By Chuck Strouse
By Scott Fishman
By Terrence McCoy
By Ryan Yousefi
By Ciara LaVelle, Kat Bein, Carolina Del Busto, and Liz Tracy
By Pepe Billete
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Here is a map of the greater Havana area. The hash marks on the overlay indicate a 30-mile diameter. This is the area that can be jammed effectively with a 100-watt transmitter. It takes about 200 watts of power to yield the 100-watt signal. Members can see there is a little bit of area that is not quite covered, so maybe we need two jammers for a total of 400 watts. So for four light bulbs' worth of power, sad to say, the Castro government is able to completely kill this TV signal coming from the balloon over the Keys. While he is spending literally nickels and dimes on electricity to do this, we are spending about $25,000 a day wasting taxpayers' money sending invisible television to nowhere.
Nonetheless we did this VHF to UHF conversion and it was really no surprise that the signal still did not get through. Let me just give my colleagues some visual evidence that was elicited by one of our own government technicians who went down to Cuba to check on what was going on technically. This is a picture of the TV Marti logo when it came on the air on Channel 64 while this USIA technician was monitoring signals. A couple of minutes later, once the jamming signal was put on the air by Castro's people, this was the jammed picture that came through. Likewise, sometimes we use a different channel. This is what Channel 50 of TV Marti looks like when the jamming is in place. There has been a survey done by the U.S. Interests Section at the Swiss Embassy where we have our presence in Havana showing that virtually no one sees this new UHF signal.
Now, there is some suggestion that this is still a bargain. Let me just tell members, compared to the costs of our other international broadcasting efforts, TV Marti is not only a waste of money because the signal does not get through but it's also a very, very rich program in terms of our costs of producing an hour that we put on the air.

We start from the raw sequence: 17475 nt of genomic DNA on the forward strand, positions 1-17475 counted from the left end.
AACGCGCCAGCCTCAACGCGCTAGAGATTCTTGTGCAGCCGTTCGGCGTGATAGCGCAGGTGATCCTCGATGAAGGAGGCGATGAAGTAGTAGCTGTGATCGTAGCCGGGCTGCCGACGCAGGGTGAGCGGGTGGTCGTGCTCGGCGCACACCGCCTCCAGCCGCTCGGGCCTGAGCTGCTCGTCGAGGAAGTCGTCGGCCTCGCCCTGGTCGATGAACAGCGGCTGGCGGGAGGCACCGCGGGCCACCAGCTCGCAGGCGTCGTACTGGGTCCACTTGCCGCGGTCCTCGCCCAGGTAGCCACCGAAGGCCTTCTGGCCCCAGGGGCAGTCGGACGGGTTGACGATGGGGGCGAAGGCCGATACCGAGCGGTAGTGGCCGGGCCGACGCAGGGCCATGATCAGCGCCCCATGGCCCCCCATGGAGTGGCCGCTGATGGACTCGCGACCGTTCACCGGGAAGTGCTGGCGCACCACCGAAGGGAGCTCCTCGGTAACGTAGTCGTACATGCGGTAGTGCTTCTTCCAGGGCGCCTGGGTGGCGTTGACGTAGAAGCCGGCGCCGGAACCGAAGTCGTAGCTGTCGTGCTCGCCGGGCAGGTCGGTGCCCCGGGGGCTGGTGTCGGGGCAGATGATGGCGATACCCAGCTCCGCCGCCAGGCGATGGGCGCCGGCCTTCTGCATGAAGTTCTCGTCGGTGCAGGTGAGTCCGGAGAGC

As members can see, for each hour of programming by comparable efforts, Radio Marti 8 to 11 employees; Radio Free Asia, 8 to 15; Voice of America, 1.3. A real bargain. Just to give members a television comparison, C-SPAN, about 9 employees. TV Marti, in order to get one hour of programming on the air, takes 40.6 employees.
There are other costs as well. Right now we have one balloon flying over the Keys for this purpose and for air interdiction, drug interdiction purposes. The National Security Council has decided that we will risk a hole in our air defenses by letting this one aerostat balloon instead be used on TV Marti. As I said, we have already spent $110 million on this. If we fully fund it again, we will have gone to about $120 million. This is simply a classic example of a failed program. Supporters of this program say it will be a propaganda victory for the Castro regime if we eliminate it. I have got to believe that it is a much bigger victory for the American taxpayer if we stop this kind of waste.
MR. JAMES MORAN (D-VIRGINIA): Mr. Chairman, I thank the gentleman from Colorado (Mr. Skaggs). It just boggles the mind how with all the priorities that we have in this country, that we would be spending millions and millions of dollars to maintain a system that serves no real function other than perhaps a political one.
It really is a scandal. I think the only reason that it continues is that most taxpayers just have no idea that this is going on. They have no idea of the facts. They trust the Congress is going to do the right thing with their tax money. But I cannot imagine any objective observer, any average taxpayer would want their money wasted in such a scandalous fashion as it is with TV Marti, where there is no audience, where there is an enormous amount of overhead, and where no advertiser would ever purchase time because there is no audience to this thing. And yet we are spending millions and millions and millions of dollars, apparently for some political purpose but certainly not for any objective public policy purpose.
MR. HAROLD ROGERS (R-KENTUCKY): Mr. Chairman, I rise in opposition. The gentleman from Colorado, a friend and member of our subcommittee who has served so well in this Congress and in our subcommittee, has led a long and determined effort to kill funding for TV Marti.
This is the most recent chapter of a long book, and the gentleman is to be commended for, if nothing else, his persistence and a well-reasoned argument. This year the bill includes $9.4 million for TV Marti, which represents a continuation of just basic funding. The gentleman's amendment would delete the entire amount.
Despite the continuing difficulties that the gentleman cites in TV Marti, terminating this program, Mr. Chairman, is not the answer. Termination is not the answer. Providing accurate and objective news, as we know, helped bring about change in the former Soviet Union as well as Eastern Europe, and we are now broadcasting, as we all know, for the first time into Asia and other parts of the world. It can play the same role in China and in Cuba as well.